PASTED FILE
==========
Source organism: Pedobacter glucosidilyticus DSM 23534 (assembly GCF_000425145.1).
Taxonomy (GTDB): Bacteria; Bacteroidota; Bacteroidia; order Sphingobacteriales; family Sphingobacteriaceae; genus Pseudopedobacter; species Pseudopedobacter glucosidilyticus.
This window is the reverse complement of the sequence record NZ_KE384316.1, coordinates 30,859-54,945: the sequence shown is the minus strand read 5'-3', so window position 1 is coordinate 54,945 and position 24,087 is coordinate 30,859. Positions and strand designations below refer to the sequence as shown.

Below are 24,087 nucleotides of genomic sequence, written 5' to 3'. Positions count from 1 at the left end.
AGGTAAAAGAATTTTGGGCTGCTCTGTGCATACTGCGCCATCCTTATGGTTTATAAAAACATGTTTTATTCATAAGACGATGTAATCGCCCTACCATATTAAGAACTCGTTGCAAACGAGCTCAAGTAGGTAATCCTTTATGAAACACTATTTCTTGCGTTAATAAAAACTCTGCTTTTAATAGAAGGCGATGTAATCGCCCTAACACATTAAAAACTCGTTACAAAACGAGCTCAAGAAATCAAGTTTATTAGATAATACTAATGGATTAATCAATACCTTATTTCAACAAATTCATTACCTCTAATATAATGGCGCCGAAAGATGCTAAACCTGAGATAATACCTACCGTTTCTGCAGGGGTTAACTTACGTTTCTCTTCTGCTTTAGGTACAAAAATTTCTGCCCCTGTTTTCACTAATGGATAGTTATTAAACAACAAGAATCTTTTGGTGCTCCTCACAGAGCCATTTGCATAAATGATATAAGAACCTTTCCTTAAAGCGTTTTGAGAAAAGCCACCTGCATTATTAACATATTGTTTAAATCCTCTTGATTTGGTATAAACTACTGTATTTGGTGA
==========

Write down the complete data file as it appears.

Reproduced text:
Source organism: Pedobacter glucosidilyticus DSM 23534 (assembly GCF_000425145.1).
Taxonomy (GTDB): Bacteria; Bacteroidota; Bacteroidia; order Sphingobacteriales; family Sphingobacteriaceae; genus Pseudopedobacter; species Pseudopedobacter glucosidilyticus.
This window is the reverse complement of the sequence record NZ_KE384316.1, coordinates 30,859-54,945: the sequence shown is the minus strand read 5'-3', so window position 1 is coordinate 54,945 and position 24,087 is coordinate 30,859. Positions and strand designations below refer to the sequence as shown.

Below are 24,087 nucleotides of genomic sequence, written 5' to 3'. Positions count from 1 at the left end.
AGGTAAAAGAATTTTGGGCTGCTCTGTGCATACTGCGCCATCCTTATGGTTTATAAAAACATGTTTTATTCATAAGACGATGTAATCGCCCTACCATATTAAGAACTCGTTGCAAACGAGCTCAAGTAGGTAATCCTTTATGAAACACTATTTCTTGCGTTAATAAAAACTCTGCTTTTAATAGAAGGCGATGTAATCGCCCTAACACATTAAAAACTCGTTACAAAACGAGCTCAAGAAATCAAGTTTATTAGATAATACTAATGGATTAATCAATACCTTATTTCAACAAATTCATTACCTCTAATATAATGGCGCCGAAAGATGCTAAACCTGAGATAATACCTACCGTTTCTGCAGGGGTTAACTTACGTTTCTCTTCTGCTTTAGGTACAAAAATTTCTGCCCCTGTTTTCACTAATGGATAGTTATTAAACAACAAGAATCTTTTGGTGCTCCTCACAGAGCCATTTGCATAAATGATATAAGAACCTTTCCTTAAAGCGTTTTGAGAAAAGCCACCTGCATTATTAACATATTGTTTAAATCCTCTTGATTTGGTATAAACTACTGTATTTGGTGA